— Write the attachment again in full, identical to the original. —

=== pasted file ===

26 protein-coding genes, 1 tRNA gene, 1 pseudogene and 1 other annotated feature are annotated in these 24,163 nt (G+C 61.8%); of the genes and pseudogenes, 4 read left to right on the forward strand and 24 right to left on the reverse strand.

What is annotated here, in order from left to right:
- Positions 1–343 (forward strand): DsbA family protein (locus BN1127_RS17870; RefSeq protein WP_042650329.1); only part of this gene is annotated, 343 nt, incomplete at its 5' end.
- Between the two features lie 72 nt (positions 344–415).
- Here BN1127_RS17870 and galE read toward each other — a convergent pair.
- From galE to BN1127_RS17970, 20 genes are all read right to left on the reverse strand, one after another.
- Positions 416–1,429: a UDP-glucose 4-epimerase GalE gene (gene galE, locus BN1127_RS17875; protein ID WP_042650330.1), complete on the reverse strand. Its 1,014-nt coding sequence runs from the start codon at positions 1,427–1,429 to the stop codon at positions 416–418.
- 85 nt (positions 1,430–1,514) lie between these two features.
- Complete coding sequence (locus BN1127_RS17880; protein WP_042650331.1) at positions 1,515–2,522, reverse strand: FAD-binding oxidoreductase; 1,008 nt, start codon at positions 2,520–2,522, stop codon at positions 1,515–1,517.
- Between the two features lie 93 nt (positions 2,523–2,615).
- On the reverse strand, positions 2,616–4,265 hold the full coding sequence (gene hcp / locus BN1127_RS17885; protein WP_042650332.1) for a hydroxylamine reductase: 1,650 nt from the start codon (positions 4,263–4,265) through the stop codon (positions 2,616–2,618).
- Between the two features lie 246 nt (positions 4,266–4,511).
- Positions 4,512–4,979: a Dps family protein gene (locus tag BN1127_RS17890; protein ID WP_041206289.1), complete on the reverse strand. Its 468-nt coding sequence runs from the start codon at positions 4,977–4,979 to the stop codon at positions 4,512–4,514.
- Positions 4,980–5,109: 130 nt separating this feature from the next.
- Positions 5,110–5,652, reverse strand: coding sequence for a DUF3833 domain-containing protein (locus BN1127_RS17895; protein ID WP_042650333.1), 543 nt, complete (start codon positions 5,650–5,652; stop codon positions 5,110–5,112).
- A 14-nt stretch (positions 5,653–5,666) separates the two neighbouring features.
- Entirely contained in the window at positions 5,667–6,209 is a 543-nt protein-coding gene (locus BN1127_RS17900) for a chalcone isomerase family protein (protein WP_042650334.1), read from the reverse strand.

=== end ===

26 protein-coding genes, 1 tRNA gene, 1 pseudogene and 1 other annotated feature are annotated in these 24,163 nt (G+C 61.8%); of the genes and pseudogenes, 4 read left to right on the forward strand and 24 right to left on the reverse strand.

What is annotated here, in order from left to right:
- Positions 1–343 (forward strand): DsbA family protein (locus BN1127_RS17870; RefSeq protein WP_042650329.1); only part of this gene is annotated, 343 nt, incomplete at its 5' end.
- Between the two features lie 72 nt (positions 344–415).
- Here BN1127_RS17870 and galE read toward each other — a convergent pair.
- From galE to BN1127_RS17970, 20 genes are all read right to left on the reverse strand, one after another.
- Positions 416–1,429: a UDP-glucose 4-epimerase GalE gene (gene galE, locus BN1127_RS17875; protein ID WP_042650330.1), complete on the reverse strand. Its 1,014-nt coding sequence runs from the start codon at positions 1,427–1,429 to the stop codon at positions 416–418.
- 85 nt (positions 1,430–1,514) lie between these two features.
- Complete coding sequence (locus BN1127_RS17880; protein WP_042650331.1) at positions 1,515–2,522, reverse strand: FAD-binding oxidoreductase; 1,008 nt, start codon at positions 2,520–2,522, stop codon at positions 1,515–1,517.
- Between the two features lie 93 nt (positions 2,523–2,615).
- On the reverse strand, positions 2,616–4,265 hold the full coding sequence (gene hcp / locus BN1127_RS17885; protein WP_042650332.1) for a hydroxylamine reductase: 1,650 nt from the start codon (positions 4,263–4,265) through the stop codon (positions 2,616–2,618).
- Between the two features lie 246 nt (positions 4,266–4,511).
- Positions 4,512–4,979: a Dps family protein gene (locus tag BN1127_RS17890; protein ID WP_041206289.1), complete on the reverse strand. Its 468-nt coding sequence runs from the start codon at positions 4,977–4,979 to the stop codon at positions 4,512–4,514.
- Positions 4,980–5,109: 130 nt separating this feature from the next.
- Positions 5,110–5,652, reverse strand: coding sequence for a DUF3833 domain-containing protein (locus BN1127_RS17895; protein ID WP_042650333.1), 543 nt, complete (start codon positions 5,650–5,652; stop codon positions 5,110–5,112).
- A 14-nt stretch (positions 5,653–5,666) separates the two neighbouring features.
- Entirely contained in the window at positions 5,667–6,209 is a 543-nt protein-coding gene (locus BN1127_RS17900) for a chalcone isomerase family protein (protein WP_042650334.1), read from the reverse strand.